(Concluded from yesterday)
To date, the one thing that has stood as the most formidable obstacle to martial law rewriting itself is the storyline, or narrative, or myth, of Edsa. To say that it is a myth of course is not to say it is fiction. Some myths, unlike that of “I shall return,” happen to be good. Some myths, unlike that of the “Liberation,” happen to be true.
Edsa is so.
Over the years I have come to appreciate it more and more, lamenting its decline over the past two decades, culminating in the 10-year rule of Gloria Macapagal-Arroyo, who though a beneficiary of it did everything in her power to banish it from the face of the earth, and rejoicing in Edsa’s resurrection with the death of Corazon Aquino and the ascension of her son, P-Noy, to the presidency. The massing of the people in front of the camps, braving the cold and dark, mastering the fear and dread, facing the guns and tanks: That was a sight to behold. It was heroic, it was magical, it was miraculous.
But Edsa is also a myth not just in its mythical resonance of a great battle between good and evil, not just in its image of Cory rising like a Joan of Arc to challenge a mighty oppression. It is also a myth in one crucial respect. That is that its version of Creation, or the beginning of liberation, begins with the murder of Ninoy Aquino. That is that its cosmology does not extend to what went before.
That is something it shares with MacArthur’s “I shall return.” “I shall return” removed from the story the people who kept the fires burning while the Americans slunk away, who made life miserable for the invading horde, who formed a resistance so formidable it enabled MacArthur and company to return when it was safe to do so. Who were the Huks.
The Edsa narrative in turn removes from the story the people who kept the fires burning when the politicians slunk away, who made life miserable for the dictator, who formed a resistance so formidable it allowed the timid and fearful to rediscover their pride and courage and turn out into the streets like a flood. Who were the priests and bishops whose whispers roared out in the quiet of the pulpits, the human rights lawyers whose efforts to make things right were Joshua’s trumpets blaring at a regime dedicated to making things wrong, who were the common and not-so-common folk whose struggle and sacrifice and heroism gave a resonance and depth of meaning to the phrase, “Hindi ka nag-iisa.”
Before Ninoy died, there were the activists, rebels, writers, artists, nuns, priests, workers, farmers, indigenous folk, city folk, the armed and unarmed, the shod and the barefoot, who were imprisoned, tortured, “salvaged,” or made to disappear for refusing to be cowed by the bayonets of martial law. Without those who kept the flame of freedom flickering in the 1970s, without those who kept lonely vigil in deepest darkness, without those who kept the voices of protest and the fists of rage raised, Ninoy Aquino’s murder might never have taken on the silence-shattering, dictatorship-toppling force that it did.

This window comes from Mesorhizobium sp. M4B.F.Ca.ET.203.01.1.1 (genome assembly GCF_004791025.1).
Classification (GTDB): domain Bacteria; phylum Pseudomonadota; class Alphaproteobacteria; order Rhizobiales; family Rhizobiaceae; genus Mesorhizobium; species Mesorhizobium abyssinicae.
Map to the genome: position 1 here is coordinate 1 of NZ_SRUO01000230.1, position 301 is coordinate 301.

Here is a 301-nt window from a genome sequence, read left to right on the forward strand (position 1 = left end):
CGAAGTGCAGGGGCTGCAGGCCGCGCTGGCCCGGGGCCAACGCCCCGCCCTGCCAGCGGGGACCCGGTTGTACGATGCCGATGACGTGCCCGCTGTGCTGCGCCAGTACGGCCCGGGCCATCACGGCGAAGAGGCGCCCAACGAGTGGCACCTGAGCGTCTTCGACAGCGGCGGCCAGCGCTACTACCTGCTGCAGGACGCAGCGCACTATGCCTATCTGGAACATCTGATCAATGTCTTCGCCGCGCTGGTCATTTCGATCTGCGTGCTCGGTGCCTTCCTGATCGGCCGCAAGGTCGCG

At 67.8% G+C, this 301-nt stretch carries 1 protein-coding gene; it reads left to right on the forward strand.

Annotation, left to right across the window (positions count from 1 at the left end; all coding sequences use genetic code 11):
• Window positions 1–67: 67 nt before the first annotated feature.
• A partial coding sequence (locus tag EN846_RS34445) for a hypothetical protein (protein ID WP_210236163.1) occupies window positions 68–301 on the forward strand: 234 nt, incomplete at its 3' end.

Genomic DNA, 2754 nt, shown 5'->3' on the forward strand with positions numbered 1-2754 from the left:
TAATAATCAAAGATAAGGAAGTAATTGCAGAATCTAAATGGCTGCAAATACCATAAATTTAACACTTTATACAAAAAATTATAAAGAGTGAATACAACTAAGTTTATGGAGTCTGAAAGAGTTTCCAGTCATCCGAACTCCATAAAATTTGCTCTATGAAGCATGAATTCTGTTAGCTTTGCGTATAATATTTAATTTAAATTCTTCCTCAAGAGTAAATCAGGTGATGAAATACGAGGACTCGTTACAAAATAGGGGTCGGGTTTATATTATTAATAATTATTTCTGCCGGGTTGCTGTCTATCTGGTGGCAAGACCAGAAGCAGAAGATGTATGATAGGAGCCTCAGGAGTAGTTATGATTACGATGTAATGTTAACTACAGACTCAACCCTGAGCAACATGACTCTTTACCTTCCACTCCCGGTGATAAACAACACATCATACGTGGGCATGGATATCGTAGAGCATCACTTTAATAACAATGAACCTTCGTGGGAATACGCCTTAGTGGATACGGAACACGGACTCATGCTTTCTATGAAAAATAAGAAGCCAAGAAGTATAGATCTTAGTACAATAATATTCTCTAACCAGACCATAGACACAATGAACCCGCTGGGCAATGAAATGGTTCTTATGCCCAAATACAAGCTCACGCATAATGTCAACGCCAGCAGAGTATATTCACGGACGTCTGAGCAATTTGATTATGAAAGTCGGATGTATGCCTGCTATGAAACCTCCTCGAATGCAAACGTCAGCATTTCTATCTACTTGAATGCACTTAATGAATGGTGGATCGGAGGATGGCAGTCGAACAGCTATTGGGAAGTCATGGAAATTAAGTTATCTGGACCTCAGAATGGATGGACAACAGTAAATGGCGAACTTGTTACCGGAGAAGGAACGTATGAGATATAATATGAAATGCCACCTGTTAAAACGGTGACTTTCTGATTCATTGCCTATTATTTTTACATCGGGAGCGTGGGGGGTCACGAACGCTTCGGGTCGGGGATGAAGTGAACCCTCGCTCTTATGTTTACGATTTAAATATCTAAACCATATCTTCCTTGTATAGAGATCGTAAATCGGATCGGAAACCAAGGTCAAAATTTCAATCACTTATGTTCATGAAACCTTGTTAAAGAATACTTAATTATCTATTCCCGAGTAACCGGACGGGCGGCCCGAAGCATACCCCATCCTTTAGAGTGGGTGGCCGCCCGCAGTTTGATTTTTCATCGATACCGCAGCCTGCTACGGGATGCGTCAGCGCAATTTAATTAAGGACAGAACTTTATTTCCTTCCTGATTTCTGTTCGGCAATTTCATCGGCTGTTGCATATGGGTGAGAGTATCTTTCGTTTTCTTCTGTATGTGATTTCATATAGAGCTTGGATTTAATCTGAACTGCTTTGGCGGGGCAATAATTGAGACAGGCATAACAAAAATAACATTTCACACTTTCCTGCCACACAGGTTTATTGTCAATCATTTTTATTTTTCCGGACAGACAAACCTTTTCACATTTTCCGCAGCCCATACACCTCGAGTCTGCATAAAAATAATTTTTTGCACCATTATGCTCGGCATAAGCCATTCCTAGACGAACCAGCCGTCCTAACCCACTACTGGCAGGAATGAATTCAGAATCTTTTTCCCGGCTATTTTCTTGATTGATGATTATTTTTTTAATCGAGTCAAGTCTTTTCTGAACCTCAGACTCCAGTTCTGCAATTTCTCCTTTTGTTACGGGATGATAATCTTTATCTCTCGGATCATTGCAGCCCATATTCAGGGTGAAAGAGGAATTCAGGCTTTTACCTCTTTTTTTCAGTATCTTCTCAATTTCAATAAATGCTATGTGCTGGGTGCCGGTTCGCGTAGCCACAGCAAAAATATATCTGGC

The convenient excuse for their scorning, their spurning, their being buried in the shallow grave of history is that they were communists. Well, what of it? The French continue to remember and revere the communists who swelled the ranks of the Resistance during the Nazi Occupation, many of whom suffered the same fate as members of our own revolutionary movement during martial law.
They are heroes, no more and no less than the republicans, liberals, conservatives, monarchists, Christians, atheists, the philosophical and the skeptical who fought the Vichy government. Many of the communists who were tortured and killed during martial law possessed an idealism that would put many of today’s self-styled democrats to shame.
I’ve always been ambivalent about the phrase “The Filipino is worth dying for.” At its best, it speaks of something exceedingly noble. But at its worst, it also suggests something messianic. As the Filipino showed during martial law, he does not really need anybody to die for him. He is perfectly capable of dying for himself, if he needs to. Indeed, more than that, he is perfectly capable of living for himself and for others, as he deems so.
Call the people who fought Marcos communists, call them extremists, call them atheists—which was what Marcos did, which gave him the excuse to try to exterminate them —they had a deep and abiding respect for the people they fought for. They did not consider themselves messiahs, they did not consider themselves saviors, they did not ask whether the masa was worth dying for or not. They saw themselves as one with them, as one of them, as…them.
That is what this country needs to reclaim. The Edsa story alone does not complete the narrative of the ending of martial law. The Edsa story alone does not guarantee that the propositions and pretensions of martial law will not come to haunt this country once more. It needs the other story, the story of what went before, the story of what created the Creation, for the narrative of liberation to stand on two legs, for the narrative of liberation to stand in the way of the invading army of revisionism.
Books like “Not On Our Watch” and the Quimpos’ “Subversive Lives” help mightily in that reclamation. They make us see what has been hidden from view, what has been forgotten, what has been treated as though it did not happen at all. It makes us see the time not just when so many of the country’s best and brightest fell in the dark pit of a dark rule but when so many of the country’s best and brightest rose to remind the world of what it means to be the best and brightest.
What can I say? The myth shall set you free.
The truth shall keep you so.